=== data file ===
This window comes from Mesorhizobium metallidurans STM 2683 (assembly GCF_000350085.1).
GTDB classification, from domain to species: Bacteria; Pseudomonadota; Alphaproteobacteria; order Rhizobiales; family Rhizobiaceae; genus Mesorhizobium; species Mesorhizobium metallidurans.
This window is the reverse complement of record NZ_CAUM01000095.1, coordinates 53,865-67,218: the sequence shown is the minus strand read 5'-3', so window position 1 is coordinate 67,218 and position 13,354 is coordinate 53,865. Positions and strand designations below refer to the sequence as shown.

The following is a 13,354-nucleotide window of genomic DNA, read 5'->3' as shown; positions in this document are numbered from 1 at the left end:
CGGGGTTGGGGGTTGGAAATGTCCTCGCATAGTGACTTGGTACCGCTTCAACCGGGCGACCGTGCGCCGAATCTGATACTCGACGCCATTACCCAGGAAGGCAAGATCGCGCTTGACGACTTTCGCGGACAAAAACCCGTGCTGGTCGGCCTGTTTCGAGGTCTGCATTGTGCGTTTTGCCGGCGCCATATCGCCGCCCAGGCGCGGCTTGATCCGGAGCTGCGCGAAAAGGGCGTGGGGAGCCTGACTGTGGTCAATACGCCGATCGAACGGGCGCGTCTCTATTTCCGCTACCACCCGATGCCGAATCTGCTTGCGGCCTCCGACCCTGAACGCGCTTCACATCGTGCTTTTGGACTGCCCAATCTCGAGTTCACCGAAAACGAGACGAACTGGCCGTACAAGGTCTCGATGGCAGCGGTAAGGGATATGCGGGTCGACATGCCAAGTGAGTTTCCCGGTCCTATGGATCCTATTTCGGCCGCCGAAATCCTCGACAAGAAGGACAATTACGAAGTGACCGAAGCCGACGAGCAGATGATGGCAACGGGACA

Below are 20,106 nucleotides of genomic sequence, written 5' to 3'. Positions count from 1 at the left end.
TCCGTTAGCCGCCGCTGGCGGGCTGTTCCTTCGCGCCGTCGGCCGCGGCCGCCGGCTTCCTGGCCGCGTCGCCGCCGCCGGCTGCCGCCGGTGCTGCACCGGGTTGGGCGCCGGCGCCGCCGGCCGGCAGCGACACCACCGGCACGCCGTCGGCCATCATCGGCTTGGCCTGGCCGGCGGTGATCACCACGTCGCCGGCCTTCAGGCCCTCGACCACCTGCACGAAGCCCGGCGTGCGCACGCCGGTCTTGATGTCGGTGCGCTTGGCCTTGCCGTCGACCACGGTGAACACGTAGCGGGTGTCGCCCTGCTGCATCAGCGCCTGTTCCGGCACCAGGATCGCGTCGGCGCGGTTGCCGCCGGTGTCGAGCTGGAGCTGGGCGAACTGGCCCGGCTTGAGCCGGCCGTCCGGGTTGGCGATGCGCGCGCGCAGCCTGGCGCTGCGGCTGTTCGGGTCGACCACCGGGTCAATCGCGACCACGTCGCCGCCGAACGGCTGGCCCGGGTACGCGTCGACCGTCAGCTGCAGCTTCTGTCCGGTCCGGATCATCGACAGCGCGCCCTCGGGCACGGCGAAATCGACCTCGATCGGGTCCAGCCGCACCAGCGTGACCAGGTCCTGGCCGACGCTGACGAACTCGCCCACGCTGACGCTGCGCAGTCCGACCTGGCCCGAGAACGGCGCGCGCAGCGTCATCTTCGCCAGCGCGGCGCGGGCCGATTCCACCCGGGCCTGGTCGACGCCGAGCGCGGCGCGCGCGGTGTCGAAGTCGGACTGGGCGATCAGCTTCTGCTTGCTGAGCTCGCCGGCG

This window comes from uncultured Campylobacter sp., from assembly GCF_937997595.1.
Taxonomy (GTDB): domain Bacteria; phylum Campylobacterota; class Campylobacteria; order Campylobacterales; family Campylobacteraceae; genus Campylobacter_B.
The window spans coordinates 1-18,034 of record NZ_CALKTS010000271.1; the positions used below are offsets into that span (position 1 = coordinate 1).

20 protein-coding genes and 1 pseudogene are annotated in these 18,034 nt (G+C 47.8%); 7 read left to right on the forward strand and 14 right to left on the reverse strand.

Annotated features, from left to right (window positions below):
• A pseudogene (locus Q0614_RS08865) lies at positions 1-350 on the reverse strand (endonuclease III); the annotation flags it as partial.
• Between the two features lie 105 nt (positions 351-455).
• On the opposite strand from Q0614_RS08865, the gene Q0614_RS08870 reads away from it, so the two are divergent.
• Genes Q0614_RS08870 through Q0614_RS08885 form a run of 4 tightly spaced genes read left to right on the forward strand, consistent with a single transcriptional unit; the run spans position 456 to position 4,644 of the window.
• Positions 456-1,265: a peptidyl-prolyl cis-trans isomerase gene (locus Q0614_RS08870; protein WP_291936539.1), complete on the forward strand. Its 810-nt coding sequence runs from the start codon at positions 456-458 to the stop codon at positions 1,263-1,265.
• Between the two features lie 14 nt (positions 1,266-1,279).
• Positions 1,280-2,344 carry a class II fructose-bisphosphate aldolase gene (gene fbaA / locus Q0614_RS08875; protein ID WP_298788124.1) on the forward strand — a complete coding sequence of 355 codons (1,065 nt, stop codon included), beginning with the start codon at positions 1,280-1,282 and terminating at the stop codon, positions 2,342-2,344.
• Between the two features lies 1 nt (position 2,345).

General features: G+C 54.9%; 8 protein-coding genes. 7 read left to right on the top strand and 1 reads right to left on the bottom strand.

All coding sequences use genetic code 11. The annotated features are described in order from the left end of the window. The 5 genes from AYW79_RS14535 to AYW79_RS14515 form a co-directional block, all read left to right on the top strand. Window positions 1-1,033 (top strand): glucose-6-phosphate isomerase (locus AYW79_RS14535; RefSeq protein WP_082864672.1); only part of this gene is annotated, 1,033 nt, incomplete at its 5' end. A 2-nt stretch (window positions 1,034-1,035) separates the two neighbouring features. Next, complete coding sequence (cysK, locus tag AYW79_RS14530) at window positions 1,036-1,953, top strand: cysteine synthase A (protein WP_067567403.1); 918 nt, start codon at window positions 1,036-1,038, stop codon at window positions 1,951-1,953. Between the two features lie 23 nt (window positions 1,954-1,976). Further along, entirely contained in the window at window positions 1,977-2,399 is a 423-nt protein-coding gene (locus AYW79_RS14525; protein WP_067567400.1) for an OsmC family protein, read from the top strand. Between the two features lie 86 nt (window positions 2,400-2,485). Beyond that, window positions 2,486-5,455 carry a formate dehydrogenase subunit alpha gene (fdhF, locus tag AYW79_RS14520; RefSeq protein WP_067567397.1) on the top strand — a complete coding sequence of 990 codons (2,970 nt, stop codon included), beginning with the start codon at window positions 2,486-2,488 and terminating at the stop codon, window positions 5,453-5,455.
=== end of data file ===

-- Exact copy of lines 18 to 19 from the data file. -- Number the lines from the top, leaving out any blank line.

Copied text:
• Between the two features lie 14 nt (positions 1,266-1,279).
• Positions 1,280-2,344 carry a class II fructose-bisphosphate aldolase gene (gene fbaA / locus Q0614_RS08875; protein ID WP_298788124.1) on the forward strand — a complete coding sequence of 355 codons (1,065 nt, stop codon included), beginning with the start codon at positions 1,280-1,282 and terminating at the stop codon, positions 2,342-2,344.